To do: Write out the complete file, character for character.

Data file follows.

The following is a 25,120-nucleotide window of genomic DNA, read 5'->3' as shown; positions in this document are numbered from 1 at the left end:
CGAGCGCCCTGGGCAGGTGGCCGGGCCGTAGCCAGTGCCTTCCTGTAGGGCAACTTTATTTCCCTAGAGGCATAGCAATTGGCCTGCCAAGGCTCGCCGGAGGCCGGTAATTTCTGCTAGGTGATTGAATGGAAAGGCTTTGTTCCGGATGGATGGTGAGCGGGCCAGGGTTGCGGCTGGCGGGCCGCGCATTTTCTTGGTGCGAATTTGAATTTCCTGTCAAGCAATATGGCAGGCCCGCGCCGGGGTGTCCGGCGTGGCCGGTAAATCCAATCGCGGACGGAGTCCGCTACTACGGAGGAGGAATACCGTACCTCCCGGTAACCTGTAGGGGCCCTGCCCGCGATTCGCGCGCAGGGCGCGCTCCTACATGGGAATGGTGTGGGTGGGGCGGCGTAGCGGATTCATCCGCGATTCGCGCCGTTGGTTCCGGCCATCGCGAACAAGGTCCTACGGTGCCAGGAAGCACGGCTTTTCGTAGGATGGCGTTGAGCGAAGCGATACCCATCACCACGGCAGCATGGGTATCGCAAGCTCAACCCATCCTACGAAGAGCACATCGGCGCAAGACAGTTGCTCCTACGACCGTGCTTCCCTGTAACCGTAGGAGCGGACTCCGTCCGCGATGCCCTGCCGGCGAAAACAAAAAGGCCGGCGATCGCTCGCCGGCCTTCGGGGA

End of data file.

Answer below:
The following is a 25,120-nucleotide window of genomic DNA, read 5'->3' as shown; positions in this document are numbered from 1 at the left end:
CGAGCGCCCTGGGCAGGTGGCCGGGCCGTAGCCAGTGCCTTCCTGTAGGGCAACTTTATTTCCCTAGAGGCATAGCAATTGGCCTGCCAAGGCTCGCCGGAGGCCGGTAATTTCTGCTAGGTGATTGAATGGAAAGGCTTTGTTCCGGATGGATGGTGAGCGGGCCAGGGTTGCGGCTGGCGGGCCGCGCATTTTCTTGGTGCGAATTTGAATTTCCTGTCAAGCAATATGGCAGGCCCGCGCCGGGGTGTCCGGCGTGGCCGGTAAATCCAATCGCGGACGGAGTCCGCTACTACGGAGGAGGAATACCGTACCTCCCGGTAACCTGTAGGGGCCCTGCCCGCGATTCGCGCGCAGGGCGCGCTCCTACATGGGAATGGTGTGGGTGGGGCGGCGTAGCGGATTCATCCGCGATTCGCGCCGTTGGTTCCGGCCATCGCGAACAAGGTCCTACGGTGCCAGGAAGCACGGCTTTTCGTAGGATGGCGTTGAGCGAAGCGATACCCATCACCACGGCAGCATGGGTATCGCAAGCTCAACCCATCCTACGAAGAGCACATCGGCGCAAGACAGTTGCTCCTACGACCGTGCTTCCCTGTAACCGTAGGAGCGGACTCCGTCCGCGATGCCCTGCCGGCGAAAACAAAAAGGCCGGCGATCGCTCGCCGGCCTTCGGGGA